In carbon tetrachloride-induced liver cirrhosis, diminution of hepatic endothelial nitric oxide synthase (eNOS) activity may contribute to impaired hepatic vasodilation and portal hypertension. The mechanisms responsible for these events remain unknown; however, a role for the NOS-associated proteins caveolin and calmodulin has been postulated. The purpose of this study is to characterize the expression and cellular localization of the NOS inhibitory protein caveolin-1 in normal rat liver and to then examine the role of caveolin in conjunction with calmodulin in regulation of NOS activity in cholestatic portal hypertension. In normal liver, caveolin protein is expressed preferentially in nonparenchymal cells compared with hepatocytes as assessed by Western blot analysis of isolated cell preparations. Additionally, within the nonparenchymal cell populations, caveolin expression is detected within both liver endothelial cells and hepatic stellate cells. Next, studies were performed 4 wk after bile duct ligation (BDL), a model of portal hypertension characterized by prominent cholestasis, as evidenced by a significant increase in serum cholesterol in BDL animals. After BDL, caveolin protein levels from detergent-soluble liver lysates are significantly increased as assessed by Western blot analysis. Immunoperoxidase staining demonstrates that this increase is most prominent within sinusoids and venules. Additionally, caveolin-1 upregulation is associated with a significant reduction in NOS catalytic activity in BDL liver lysates, an event that is corrected with provision of excess calmodulin, a protein that competitively binds eNOS from caveolin. We conclude that, in cholestatic portal hypertension, caveolin may negatively regulate NOS activity in a manner that is reversible by excess calmodulin.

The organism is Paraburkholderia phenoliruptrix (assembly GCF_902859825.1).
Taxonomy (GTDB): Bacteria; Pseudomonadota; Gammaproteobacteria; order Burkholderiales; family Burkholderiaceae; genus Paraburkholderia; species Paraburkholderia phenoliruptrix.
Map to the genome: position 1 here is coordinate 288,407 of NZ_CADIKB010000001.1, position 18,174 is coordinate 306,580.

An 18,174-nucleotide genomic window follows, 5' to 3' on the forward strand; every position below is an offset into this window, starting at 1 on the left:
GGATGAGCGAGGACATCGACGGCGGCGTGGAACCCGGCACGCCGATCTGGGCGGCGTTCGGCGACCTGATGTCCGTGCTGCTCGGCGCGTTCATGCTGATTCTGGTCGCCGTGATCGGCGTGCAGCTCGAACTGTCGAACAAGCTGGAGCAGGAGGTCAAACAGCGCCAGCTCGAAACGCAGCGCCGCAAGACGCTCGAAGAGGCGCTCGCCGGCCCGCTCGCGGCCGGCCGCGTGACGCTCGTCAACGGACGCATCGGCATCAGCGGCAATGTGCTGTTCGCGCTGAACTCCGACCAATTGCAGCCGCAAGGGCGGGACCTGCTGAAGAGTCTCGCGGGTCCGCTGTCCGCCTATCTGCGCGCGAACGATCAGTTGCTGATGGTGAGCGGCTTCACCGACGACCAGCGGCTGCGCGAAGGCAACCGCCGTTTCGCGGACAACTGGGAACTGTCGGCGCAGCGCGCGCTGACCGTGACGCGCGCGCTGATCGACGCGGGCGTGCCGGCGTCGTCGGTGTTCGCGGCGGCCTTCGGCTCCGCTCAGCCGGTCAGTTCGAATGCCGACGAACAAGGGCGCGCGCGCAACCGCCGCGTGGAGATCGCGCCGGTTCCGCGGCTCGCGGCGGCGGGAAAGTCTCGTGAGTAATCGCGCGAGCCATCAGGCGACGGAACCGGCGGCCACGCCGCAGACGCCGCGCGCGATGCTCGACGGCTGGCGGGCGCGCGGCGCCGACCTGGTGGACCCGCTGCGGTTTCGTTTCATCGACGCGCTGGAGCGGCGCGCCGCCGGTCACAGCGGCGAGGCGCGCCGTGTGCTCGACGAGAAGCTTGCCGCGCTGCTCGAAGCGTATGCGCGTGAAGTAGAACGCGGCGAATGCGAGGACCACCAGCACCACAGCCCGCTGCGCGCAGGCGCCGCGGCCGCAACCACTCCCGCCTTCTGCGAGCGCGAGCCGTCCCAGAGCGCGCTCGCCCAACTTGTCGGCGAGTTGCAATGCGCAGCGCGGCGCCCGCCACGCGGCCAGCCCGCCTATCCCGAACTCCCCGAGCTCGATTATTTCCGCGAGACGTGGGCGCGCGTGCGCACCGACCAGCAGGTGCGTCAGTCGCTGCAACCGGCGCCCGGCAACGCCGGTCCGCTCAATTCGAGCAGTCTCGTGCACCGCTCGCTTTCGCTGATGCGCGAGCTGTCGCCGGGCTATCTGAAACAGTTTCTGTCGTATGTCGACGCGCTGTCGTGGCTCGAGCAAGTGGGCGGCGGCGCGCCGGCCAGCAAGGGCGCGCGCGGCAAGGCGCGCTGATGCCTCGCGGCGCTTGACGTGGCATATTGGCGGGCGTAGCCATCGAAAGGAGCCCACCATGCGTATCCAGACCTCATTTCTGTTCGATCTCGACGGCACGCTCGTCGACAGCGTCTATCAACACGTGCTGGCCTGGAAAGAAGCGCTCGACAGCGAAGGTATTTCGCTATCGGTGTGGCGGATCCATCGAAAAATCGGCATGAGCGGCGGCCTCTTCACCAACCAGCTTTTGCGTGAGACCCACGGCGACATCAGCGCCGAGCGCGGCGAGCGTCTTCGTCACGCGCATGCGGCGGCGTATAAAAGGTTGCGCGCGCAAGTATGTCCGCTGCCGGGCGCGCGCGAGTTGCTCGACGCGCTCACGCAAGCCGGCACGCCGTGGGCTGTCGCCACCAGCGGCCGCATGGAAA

|American Journal of Physiology - Gastrointestinal and Liver Physiology
|Published - 2001
- Endothelial nitric oxide synthase
- Portal hypertension
- Protein interactions
ASJC Scopus subject areas
- Physiology (medical)